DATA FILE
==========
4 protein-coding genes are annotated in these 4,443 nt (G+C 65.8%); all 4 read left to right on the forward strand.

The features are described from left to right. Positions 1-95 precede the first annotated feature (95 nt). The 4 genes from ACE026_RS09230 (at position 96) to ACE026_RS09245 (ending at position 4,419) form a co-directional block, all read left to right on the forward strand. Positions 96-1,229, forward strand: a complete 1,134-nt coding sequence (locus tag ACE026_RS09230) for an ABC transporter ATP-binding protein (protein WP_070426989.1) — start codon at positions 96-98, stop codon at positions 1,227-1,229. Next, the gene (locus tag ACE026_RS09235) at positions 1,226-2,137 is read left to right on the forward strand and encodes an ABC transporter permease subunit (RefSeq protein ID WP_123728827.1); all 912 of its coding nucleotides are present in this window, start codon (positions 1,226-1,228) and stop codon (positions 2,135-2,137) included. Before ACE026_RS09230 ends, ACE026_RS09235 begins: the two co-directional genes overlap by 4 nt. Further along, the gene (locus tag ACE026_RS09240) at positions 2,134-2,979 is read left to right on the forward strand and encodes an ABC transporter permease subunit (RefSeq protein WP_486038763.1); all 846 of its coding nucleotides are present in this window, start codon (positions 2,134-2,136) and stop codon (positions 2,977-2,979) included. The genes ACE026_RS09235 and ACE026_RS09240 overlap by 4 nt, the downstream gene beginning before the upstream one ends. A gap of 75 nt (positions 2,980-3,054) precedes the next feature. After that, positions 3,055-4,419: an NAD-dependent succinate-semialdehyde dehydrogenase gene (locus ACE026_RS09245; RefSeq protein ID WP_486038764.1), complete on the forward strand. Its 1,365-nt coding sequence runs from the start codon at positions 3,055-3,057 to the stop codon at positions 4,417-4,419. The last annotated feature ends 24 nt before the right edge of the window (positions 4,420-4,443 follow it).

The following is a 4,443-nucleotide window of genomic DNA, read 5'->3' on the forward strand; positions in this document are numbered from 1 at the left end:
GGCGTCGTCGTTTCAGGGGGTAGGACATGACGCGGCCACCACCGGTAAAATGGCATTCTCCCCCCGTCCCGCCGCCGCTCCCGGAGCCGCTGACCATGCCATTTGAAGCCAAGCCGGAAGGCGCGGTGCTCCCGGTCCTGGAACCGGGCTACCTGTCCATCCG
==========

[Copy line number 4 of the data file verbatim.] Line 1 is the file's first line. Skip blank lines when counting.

GGCGTCGTCGTTTCAGGGGGTAGGACATGACGCGGCCACCACCGGTAAAATGGCATTCTCCCCCCGTCCCGCCGCCGCTCCCGGAGCCGCTGACCATGCCATTTGAAGCCAAGCCGGAAGGCGCGGTGCTCCCGGTCCTGGAACCGGGCTACCTGTCCATCCG